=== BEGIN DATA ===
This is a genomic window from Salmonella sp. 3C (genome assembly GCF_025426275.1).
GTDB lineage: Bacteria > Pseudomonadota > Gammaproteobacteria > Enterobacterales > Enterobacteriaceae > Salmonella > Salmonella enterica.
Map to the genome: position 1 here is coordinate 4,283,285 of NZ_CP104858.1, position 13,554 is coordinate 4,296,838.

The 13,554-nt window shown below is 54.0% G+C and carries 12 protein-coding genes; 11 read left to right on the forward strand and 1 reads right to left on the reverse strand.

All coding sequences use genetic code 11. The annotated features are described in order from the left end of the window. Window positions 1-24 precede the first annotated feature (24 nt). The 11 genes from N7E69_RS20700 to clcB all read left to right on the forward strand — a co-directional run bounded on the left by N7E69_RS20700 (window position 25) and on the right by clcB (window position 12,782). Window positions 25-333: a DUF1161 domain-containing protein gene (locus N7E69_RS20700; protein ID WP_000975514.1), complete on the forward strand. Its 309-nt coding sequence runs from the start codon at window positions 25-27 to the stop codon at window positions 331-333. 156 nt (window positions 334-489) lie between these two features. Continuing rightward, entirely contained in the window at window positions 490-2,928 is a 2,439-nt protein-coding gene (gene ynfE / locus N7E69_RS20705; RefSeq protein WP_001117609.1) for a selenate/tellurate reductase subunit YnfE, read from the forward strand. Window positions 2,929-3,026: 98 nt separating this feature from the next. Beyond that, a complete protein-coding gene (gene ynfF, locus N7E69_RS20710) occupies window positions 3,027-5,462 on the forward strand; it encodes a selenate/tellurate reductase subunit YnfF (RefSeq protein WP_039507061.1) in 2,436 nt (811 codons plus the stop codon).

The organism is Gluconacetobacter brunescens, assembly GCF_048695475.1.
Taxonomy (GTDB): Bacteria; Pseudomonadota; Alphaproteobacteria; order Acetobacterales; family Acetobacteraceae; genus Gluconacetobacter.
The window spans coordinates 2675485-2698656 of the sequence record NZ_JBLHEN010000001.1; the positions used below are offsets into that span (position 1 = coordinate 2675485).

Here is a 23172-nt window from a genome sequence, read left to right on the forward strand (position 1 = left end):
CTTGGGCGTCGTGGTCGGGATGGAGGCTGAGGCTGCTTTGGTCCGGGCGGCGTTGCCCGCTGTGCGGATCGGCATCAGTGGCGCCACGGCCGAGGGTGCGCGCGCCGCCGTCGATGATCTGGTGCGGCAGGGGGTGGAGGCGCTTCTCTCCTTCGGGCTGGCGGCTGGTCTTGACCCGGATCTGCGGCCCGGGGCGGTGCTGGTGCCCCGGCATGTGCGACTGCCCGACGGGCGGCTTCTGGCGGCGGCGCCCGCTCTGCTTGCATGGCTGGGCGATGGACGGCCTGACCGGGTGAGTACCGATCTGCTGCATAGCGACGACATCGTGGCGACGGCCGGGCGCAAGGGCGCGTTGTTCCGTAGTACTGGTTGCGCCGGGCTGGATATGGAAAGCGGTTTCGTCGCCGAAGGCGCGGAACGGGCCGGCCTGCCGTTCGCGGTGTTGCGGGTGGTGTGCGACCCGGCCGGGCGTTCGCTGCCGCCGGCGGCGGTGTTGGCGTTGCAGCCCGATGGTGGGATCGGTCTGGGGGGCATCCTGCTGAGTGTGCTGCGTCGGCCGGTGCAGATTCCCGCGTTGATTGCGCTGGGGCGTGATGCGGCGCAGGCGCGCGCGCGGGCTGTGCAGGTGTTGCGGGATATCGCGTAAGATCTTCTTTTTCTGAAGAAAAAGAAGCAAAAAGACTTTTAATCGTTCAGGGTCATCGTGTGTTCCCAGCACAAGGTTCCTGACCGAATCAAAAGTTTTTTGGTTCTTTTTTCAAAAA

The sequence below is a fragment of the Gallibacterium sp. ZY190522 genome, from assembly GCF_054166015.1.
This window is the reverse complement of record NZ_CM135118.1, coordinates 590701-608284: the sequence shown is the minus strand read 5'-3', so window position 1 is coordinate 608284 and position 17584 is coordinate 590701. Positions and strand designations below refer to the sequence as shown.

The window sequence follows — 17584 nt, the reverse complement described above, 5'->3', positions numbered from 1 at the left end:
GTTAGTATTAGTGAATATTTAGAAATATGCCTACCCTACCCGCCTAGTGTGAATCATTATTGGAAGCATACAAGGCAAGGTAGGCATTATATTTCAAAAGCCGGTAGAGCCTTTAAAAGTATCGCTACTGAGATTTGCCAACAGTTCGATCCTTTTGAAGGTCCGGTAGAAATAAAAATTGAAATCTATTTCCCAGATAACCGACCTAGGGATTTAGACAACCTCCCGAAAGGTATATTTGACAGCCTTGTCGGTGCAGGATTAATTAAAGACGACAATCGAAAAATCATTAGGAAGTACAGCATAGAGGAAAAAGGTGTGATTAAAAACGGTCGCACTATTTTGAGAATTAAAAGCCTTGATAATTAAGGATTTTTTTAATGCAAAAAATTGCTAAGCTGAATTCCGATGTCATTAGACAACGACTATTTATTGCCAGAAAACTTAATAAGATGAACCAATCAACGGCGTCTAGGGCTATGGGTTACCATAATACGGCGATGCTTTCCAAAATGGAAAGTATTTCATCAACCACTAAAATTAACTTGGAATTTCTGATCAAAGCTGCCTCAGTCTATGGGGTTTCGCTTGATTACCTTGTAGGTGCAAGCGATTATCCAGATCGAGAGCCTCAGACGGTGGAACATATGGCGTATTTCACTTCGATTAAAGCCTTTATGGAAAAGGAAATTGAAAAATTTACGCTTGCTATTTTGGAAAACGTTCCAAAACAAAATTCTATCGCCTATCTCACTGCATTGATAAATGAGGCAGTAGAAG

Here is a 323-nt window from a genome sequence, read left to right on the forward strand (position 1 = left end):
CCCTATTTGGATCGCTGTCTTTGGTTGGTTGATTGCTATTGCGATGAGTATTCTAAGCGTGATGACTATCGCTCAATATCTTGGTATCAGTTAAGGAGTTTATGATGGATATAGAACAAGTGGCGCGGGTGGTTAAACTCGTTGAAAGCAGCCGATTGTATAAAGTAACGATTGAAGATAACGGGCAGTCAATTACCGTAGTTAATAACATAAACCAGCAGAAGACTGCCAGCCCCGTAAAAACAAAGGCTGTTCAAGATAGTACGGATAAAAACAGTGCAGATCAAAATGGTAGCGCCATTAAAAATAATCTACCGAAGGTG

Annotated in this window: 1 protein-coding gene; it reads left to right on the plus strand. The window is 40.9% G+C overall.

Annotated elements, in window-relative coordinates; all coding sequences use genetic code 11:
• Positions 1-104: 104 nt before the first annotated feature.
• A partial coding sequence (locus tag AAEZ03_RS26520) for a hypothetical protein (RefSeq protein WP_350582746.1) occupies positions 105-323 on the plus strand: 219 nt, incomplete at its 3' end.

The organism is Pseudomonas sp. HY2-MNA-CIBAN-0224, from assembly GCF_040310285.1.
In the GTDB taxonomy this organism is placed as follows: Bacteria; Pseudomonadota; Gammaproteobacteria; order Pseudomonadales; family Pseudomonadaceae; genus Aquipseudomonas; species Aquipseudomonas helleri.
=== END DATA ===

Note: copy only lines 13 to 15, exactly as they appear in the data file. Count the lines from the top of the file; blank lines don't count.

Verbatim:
The window sequence follows — 17584 nt, the reverse complement described above, 5'->3', positions numbered from 1 at the left end:
GTTAGTATTAGTGAATATTTAGAAATATGCCTACCCTACCCGCCTAGTGTGAATCATTATTGGAAGCATACAAGGCAAGGTAGGCATTATATTTCAAAAGCCGGTAGAGCCTTTAAAAGTATCGCTACTGAGATTTGCCAACAGTTCGATCCTTTTGAAGGTCCGGTAGAAATAAAAATTGAAATCTATTTCCCAGATAACCGACCTAGGGATTTAGACAACCTCCCGAAAGGTATATTTGACAGCCTTGTCGGTGCAGGATTAATTAAAGACGACAATCGAAAAATCATTAGGAAGTACAGCATAGAGGAAAAAGGTGTGATTAAAAACGGTCGCACTATTTTGAGAATTAAAAGCCTTGATAATTAAGGATTTTTTTAATGCAAAAAATTGCTAAGCTGAATTCCGATGTCATTAGACAACGACTATTTATTGCCAGAAAACTTAATAAGATGAACCAATCAACGGCGTCTAGGGCTATGGGTTACCATAATACGGCGATGCTTTCCAAAATGGAAAGTATTTCATCAACCACTAAAATTAACTTGGAATTTCTGATCAAAGCTGCCTCAGTCTATGGGGTTTCGCTTGATTACCTTGTAGGTGCAAGCGATTATCCAGATCGAGAGCCTCAGACGGTGGAACATATGGCGTATTTCACTTCGATTAAAGCCTTTATGGAAAAGGAAATTGAAAAATTTACGCTTGCTATTTTGGAAAACGTTCCAAAACAAAATTCTATCGCCTATCTCACTGCATTGATAAATGAGGCAGTAGAAG

Here is a 323-nt window from a genome sequence, read left to right on the forward strand (position 1 = left end):